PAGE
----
In 2008, the Department of Justice (“the DOJ”), Civil Rights Division, published a Notice of Proposed Rulemaking seeking to amend the regulations which enforce the ADA’s prohibition of discrimination in public accommodations.[1] As part of the proposed changes, the DOJ wished to clarify the obligations of public accommodations regarding the use of service animals by persons with disabilities.[2]

According to the DOJ, the need for clarification was brought about by a large number of complaints from individuals with service animals concerned that covered entities were confused regarding the full scope of their duty to accommodate service animals.[3] Another concerning trend in need of correction was the growing use of wild, exotic, and untrained animals as supposed service animals.[4] In response to these concerns, the DOJ proposed defining “service animal” to include dogs and other “common domestic animals.”[5] The proposed rule specifically carved out of the definition “wild animals (including nonhuman primates born in captivity), reptiles, rabbits, farm animals (including horses, miniature horses, ponies, pigs, and goats), ferrets, amphibians, and rodents.”[6]

The DOJ explained this proposed change was necessary because of a growing concern among commentators who suggested that “limiting the number of allowable species would help stop erosion of the public’s trust, which results in reduced access for many individuals with disabilities despite the fact that they use trained service animals that adhere to high behavioral standards.”[7] In other words, an overly broad definition of service animal had resulted in public backlash with the practical effect of facilities turning away individuals with disabilities, which was the opposite intent of the ADA and its regulations.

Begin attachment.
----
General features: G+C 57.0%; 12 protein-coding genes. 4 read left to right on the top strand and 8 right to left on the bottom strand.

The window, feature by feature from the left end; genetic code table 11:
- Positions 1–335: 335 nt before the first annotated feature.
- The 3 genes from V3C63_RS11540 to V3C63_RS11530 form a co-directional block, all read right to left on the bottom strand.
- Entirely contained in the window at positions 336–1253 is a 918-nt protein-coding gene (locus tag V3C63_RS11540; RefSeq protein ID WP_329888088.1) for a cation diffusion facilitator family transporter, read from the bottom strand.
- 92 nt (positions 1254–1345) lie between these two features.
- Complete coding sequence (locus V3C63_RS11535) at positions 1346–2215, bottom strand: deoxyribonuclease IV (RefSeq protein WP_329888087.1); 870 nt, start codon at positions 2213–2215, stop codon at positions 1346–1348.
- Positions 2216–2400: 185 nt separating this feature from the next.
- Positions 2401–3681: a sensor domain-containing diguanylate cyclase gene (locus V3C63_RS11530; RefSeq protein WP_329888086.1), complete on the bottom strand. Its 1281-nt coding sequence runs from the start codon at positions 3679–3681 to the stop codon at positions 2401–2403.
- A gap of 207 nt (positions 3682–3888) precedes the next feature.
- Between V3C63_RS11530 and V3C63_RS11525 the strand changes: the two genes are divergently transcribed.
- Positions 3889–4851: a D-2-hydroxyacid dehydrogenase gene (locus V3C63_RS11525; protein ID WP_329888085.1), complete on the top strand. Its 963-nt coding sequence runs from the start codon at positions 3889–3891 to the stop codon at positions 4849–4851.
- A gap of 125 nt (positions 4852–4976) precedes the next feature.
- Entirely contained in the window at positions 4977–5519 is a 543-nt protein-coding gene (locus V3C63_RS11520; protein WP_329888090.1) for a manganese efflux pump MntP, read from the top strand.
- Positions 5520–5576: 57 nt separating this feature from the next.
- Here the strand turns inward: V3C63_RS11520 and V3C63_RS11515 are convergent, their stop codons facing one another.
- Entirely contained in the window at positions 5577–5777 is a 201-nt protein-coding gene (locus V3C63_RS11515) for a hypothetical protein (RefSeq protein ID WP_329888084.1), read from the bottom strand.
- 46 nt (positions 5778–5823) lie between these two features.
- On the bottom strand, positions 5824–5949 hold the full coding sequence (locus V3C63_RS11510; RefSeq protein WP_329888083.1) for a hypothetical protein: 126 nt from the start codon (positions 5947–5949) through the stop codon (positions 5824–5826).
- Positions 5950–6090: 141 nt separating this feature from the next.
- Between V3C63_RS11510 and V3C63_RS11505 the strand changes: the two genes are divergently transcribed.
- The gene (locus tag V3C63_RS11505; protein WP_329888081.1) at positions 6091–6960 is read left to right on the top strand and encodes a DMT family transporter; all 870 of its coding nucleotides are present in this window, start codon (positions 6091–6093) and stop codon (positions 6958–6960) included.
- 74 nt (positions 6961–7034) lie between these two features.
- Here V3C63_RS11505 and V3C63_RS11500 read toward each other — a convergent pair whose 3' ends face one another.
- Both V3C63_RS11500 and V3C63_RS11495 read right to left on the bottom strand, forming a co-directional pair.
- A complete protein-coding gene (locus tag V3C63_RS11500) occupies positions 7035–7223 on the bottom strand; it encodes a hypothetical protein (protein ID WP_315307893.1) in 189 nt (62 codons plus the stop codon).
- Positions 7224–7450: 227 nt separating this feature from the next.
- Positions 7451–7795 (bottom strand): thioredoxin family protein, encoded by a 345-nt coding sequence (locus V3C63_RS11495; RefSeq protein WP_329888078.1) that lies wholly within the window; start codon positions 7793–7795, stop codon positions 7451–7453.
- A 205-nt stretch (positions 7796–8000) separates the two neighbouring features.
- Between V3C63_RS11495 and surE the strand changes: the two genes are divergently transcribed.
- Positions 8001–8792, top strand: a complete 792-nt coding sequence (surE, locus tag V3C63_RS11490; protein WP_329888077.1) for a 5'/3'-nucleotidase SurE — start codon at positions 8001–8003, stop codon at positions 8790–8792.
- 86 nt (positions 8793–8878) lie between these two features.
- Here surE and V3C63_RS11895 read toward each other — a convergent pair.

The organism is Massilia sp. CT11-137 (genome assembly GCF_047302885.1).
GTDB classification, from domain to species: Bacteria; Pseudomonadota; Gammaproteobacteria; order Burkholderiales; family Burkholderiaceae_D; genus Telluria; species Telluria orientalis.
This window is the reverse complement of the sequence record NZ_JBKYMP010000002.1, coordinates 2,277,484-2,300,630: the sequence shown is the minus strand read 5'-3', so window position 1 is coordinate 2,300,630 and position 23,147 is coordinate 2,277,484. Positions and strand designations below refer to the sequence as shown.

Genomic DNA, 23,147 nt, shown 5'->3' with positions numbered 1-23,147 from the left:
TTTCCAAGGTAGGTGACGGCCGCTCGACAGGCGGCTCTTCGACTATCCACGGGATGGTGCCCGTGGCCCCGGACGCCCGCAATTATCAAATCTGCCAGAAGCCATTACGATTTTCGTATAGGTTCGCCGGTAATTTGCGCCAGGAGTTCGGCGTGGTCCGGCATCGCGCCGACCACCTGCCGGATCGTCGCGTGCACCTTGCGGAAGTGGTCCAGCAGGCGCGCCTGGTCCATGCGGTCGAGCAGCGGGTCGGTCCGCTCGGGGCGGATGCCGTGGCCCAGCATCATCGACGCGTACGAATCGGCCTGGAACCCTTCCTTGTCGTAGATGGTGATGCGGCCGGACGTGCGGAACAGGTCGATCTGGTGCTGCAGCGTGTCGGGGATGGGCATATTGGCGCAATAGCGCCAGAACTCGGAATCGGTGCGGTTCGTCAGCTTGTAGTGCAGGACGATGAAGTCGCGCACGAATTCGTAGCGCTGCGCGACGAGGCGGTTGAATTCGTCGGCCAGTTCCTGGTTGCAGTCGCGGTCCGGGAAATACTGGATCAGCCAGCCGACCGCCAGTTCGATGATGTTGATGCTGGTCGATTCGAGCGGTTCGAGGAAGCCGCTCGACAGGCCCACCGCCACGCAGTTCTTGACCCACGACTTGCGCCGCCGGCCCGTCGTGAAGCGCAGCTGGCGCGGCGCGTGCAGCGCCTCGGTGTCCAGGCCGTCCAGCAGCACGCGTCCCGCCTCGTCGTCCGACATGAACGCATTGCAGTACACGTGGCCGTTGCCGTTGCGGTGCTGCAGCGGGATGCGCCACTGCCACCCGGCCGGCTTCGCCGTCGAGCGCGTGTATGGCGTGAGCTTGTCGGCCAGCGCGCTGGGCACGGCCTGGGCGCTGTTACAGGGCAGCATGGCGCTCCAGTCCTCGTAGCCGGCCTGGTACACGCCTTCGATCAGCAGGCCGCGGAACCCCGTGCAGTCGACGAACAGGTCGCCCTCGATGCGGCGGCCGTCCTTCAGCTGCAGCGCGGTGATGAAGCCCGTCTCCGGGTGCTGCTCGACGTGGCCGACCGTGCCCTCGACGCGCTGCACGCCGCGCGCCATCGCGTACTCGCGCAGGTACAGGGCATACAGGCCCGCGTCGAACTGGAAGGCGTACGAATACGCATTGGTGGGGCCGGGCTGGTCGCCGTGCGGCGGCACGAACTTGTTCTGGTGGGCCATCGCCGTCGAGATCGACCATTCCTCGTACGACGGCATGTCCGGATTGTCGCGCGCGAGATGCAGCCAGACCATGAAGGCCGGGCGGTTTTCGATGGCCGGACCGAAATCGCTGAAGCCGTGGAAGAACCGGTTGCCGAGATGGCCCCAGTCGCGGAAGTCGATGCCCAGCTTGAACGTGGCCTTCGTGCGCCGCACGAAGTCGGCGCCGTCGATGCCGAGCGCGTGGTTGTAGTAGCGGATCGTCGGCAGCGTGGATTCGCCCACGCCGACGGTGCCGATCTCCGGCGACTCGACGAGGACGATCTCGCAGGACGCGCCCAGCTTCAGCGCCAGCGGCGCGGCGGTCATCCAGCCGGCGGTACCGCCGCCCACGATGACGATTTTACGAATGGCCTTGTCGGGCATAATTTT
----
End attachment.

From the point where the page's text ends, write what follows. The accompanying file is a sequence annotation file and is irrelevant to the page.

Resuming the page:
The public reacted strongly to this proposed change with a stalwart defense of one category of animals specifically marked for exclusion from the definition of service animals. While commentators acknowledged the wisdom of excluding primates, reptiles, and other concerning animals, a strong case was made for inclusion of miniature horses as service animals.[8] One commentator pointed out that miniature horses had “proven to be very effective and well-received by the public both domestically and abroad in Europe.”[9] The American Association of the Deaf-Blind opined that miniature horses served “not only as seeing eye guides but as support for balance problems. For these deaf-blind people, guide dogs are not strong enough to give them something to hang on to when they stumble, wobble, or lose their balance.”[10] The Disability Rights Education and Defense fund likewise noted, “Miniature horses have been used as service animals by the disability community for some time, particularly the blind community. Miniature horses are able to be trained to do work or perform tasks for people with disabilities, can be housebroken, and are a viable option for those who are allergic to dogs or who would like a service animal with a longer lifespan.”[11] The Washington State Human Rights Commission argued that miniature horses “should also be allowed for those with balance issues or allergies to dogs.”[12] One commentator told the story of his blind friend who experienced deep grief from the loss of two guide dogs to old age. The commentator’s friend subsequently decided to train a miniature horse due to their long life expectancy and found she had received, what she called, “A Guide for Life.”[13]

The DOJ was ultimately convinced by these and other commenters into recognizing properly trained, appropriately sized, miniature horses as service animals in their final rule announced on September 15, 2010.[14] The DOJ stated the following points contributed to their decision: